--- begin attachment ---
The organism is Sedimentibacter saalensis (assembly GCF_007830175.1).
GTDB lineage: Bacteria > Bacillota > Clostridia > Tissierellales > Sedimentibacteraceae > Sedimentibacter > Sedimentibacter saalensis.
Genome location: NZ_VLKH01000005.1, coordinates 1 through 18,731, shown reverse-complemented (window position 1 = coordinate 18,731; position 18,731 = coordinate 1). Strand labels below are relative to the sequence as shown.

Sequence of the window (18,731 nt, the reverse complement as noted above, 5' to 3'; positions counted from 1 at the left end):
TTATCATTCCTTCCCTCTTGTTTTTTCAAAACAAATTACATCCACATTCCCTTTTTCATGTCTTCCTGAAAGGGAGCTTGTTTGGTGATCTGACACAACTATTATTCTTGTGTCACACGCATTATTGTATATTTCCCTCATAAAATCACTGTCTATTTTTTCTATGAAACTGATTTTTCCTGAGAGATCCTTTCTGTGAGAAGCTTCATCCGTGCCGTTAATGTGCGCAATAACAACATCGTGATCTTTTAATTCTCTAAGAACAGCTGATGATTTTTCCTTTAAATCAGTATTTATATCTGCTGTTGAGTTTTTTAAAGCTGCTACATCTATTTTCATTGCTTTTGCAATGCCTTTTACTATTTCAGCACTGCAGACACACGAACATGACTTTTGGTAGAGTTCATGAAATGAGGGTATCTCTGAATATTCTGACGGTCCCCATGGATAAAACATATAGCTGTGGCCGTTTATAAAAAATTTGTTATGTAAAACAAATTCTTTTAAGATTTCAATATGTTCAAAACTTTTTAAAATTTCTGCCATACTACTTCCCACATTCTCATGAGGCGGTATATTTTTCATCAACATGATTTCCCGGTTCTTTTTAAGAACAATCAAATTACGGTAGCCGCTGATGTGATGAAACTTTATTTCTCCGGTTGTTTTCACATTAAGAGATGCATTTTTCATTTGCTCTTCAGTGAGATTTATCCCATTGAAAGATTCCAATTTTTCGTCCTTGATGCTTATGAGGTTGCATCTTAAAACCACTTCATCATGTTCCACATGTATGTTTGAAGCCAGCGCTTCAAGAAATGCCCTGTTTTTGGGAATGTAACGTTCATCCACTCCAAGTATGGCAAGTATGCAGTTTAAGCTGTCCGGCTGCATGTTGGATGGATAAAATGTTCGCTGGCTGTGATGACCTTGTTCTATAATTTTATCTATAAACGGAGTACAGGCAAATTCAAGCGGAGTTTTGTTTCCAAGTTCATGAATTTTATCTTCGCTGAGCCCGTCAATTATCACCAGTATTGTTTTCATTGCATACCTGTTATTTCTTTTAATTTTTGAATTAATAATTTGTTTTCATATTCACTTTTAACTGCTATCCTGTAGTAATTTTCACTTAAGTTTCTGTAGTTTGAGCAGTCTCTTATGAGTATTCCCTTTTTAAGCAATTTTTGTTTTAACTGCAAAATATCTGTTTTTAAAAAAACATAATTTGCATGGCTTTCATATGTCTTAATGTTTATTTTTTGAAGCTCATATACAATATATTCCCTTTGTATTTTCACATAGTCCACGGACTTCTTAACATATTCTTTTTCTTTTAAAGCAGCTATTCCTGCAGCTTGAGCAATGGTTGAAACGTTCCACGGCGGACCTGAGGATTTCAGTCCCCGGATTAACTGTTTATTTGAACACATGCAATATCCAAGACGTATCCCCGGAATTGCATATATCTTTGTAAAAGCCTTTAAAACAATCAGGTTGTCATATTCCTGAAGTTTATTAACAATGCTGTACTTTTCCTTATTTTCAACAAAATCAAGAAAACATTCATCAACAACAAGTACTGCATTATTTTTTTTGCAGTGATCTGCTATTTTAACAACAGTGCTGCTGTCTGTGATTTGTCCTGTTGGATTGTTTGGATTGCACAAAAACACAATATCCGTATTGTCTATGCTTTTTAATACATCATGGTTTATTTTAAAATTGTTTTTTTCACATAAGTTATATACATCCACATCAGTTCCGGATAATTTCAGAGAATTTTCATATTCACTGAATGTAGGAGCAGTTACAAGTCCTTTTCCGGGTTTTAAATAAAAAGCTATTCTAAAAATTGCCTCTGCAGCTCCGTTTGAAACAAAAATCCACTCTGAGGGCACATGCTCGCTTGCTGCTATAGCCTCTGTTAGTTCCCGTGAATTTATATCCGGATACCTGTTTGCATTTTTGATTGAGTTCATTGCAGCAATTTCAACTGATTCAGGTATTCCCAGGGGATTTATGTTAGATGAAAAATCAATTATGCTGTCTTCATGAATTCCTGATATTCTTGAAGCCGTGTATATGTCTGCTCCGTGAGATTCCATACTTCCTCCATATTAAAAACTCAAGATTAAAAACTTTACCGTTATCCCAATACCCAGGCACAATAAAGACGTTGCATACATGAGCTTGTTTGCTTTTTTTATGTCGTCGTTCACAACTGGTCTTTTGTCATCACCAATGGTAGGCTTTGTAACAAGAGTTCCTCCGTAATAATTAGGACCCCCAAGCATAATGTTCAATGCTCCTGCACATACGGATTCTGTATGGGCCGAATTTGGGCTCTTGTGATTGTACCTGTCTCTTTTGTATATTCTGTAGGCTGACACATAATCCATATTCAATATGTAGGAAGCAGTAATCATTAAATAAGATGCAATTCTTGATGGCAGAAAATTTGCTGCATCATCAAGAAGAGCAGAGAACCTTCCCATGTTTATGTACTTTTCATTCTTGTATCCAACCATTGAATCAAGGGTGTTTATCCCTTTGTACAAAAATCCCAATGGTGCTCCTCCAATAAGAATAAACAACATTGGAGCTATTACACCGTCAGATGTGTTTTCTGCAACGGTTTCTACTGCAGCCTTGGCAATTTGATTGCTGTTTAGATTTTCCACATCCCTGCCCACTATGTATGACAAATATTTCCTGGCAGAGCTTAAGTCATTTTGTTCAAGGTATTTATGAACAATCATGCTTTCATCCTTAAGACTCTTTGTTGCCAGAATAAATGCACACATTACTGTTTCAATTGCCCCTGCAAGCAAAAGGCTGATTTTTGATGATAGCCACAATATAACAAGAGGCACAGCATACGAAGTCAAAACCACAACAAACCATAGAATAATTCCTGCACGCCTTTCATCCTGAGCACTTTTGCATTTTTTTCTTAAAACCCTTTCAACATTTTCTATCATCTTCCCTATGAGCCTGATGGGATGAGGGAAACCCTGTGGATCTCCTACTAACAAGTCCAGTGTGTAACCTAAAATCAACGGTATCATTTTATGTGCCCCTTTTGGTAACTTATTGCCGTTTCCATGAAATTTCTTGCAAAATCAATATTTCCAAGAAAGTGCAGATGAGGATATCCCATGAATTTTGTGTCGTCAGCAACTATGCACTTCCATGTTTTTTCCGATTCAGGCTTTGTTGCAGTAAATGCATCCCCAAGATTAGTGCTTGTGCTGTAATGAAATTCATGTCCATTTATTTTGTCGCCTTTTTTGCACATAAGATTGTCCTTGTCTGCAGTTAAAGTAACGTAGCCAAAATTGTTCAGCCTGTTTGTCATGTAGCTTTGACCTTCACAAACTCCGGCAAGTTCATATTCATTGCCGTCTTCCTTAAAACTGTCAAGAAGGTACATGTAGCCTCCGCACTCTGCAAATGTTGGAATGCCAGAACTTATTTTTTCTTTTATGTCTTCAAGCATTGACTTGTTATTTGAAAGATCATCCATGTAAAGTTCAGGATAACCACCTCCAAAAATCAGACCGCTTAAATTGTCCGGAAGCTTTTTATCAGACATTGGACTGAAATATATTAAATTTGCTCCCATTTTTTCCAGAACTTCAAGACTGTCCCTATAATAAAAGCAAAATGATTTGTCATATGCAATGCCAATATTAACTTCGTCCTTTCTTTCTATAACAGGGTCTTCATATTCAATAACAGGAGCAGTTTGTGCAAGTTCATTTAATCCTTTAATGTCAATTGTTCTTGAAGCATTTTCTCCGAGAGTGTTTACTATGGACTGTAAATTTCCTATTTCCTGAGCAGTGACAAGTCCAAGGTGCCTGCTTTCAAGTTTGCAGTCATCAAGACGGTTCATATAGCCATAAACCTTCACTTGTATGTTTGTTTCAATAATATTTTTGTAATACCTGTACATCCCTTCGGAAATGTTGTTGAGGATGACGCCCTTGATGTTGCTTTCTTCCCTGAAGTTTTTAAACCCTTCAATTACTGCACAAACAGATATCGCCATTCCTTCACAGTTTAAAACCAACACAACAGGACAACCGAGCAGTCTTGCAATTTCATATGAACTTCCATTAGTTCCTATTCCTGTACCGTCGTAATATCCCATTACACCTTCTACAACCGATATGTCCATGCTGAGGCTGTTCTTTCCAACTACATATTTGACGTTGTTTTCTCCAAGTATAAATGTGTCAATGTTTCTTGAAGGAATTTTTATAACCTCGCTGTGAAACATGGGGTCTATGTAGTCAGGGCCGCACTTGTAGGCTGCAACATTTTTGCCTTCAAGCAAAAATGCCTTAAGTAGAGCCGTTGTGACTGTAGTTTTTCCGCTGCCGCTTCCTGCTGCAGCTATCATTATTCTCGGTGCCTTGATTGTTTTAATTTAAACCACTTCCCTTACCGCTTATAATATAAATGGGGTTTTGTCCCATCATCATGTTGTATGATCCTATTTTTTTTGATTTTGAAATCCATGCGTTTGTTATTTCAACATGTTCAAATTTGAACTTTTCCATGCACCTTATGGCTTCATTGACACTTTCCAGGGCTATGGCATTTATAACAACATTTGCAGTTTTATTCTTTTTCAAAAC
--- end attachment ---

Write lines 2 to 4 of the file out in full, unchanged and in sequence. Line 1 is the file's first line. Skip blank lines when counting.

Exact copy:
GTDB lineage: Bacteria > Bacillota > Clostridia > Tissierellales > Sedimentibacteraceae > Sedimentibacter > Sedimentibacter saalensis.
Genome location: NZ_VLKH01000005.1, coordinates 1 through 18,731, shown reverse-complemented (window position 1 = coordinate 18,731; position 18,731 = coordinate 1). Strand labels below are relative to the sequence as shown.

Sequence of the window (18,731 nt, the reverse complement as noted above, 5' to 3'; positions counted from 1 at the left end):